Author(s): Catherine Bishop
From Kaitaia in Northland to Oban on Stewart Island, New Zealands nineteenth-century towns were full of entrepreneurial women.
Contrary to what we might expect, colonial women were not only wives and mothers or domestic servants. A surprising number ran their own businesses, supporting themselves and their families, sometimes in productive partnership with husbands, but in other cases compensating for a spouses incompetence, intemperance, absence or all three.
The pages of this book overflow with the stories of hard-working milliners and dressmakers, teachers, boarding-house keepers and laundresses, colourful publicans, brothelkeepers and travelling performers, along with the odd taxidermist, bootmaker and butcher and Australasias first woman chemist. Then, as now, there was no typical businesswoman. They were middle and working class; young and old; Māori and Pākehā; single, married, widowed and sometimes bigamists. Their businesses could be wild successes or dismal failures, lasting just a few months or a lifetime.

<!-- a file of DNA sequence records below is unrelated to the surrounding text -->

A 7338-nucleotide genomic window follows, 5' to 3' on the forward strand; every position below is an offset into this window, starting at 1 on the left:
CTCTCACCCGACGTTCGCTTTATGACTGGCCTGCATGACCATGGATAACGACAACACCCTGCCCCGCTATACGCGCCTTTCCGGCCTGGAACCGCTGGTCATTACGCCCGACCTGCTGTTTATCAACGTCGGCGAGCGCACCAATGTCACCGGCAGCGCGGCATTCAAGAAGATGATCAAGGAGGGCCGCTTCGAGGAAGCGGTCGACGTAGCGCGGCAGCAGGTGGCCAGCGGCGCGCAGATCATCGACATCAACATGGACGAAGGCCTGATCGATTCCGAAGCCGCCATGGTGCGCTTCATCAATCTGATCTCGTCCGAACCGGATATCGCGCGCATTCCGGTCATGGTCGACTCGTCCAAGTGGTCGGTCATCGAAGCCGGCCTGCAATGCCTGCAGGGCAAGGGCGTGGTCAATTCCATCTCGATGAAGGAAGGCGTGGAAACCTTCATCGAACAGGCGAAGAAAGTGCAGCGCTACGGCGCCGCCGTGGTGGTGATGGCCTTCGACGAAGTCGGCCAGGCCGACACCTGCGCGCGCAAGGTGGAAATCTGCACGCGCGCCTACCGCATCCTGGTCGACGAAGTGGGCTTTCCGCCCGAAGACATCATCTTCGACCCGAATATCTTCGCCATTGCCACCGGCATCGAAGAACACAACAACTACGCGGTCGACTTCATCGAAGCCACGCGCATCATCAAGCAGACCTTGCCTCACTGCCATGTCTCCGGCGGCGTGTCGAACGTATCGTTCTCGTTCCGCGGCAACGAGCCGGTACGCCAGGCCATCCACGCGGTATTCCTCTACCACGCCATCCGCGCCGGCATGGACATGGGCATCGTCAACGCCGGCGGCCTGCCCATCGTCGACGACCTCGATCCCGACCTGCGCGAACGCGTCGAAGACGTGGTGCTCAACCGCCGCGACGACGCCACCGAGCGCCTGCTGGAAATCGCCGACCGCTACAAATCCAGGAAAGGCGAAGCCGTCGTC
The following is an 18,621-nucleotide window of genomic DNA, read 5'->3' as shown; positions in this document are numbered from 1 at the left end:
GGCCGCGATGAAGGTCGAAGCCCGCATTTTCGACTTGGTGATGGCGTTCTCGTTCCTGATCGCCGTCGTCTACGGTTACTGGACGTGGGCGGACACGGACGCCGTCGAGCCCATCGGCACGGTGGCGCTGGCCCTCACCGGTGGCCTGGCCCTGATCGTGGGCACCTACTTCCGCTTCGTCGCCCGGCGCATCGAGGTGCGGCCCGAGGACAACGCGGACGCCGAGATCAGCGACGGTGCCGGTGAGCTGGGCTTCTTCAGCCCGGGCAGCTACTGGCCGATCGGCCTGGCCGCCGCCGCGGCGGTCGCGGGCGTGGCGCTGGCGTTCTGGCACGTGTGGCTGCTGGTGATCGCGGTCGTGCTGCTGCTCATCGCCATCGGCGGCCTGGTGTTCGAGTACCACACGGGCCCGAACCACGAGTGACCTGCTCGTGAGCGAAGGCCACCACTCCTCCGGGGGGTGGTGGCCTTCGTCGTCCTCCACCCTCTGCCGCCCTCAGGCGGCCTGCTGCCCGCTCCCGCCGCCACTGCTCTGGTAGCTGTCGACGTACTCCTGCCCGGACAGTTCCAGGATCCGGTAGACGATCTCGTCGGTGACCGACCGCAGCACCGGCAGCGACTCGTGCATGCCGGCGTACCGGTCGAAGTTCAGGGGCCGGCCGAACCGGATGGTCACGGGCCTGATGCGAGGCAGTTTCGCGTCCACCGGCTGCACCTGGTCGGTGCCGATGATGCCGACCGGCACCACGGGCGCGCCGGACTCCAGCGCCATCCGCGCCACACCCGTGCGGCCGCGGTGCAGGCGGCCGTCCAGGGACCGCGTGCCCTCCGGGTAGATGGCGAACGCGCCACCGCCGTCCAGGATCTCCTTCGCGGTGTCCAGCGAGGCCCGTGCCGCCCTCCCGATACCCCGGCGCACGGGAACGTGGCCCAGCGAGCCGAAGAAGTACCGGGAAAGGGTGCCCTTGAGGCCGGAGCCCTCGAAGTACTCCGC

In this fascinating and entertaining book, award-winning historian Dr Catherine Bishop showcases many of the individual businesswomen whose efforts, collectively, contributed so much to the making of urban life in New Zealand.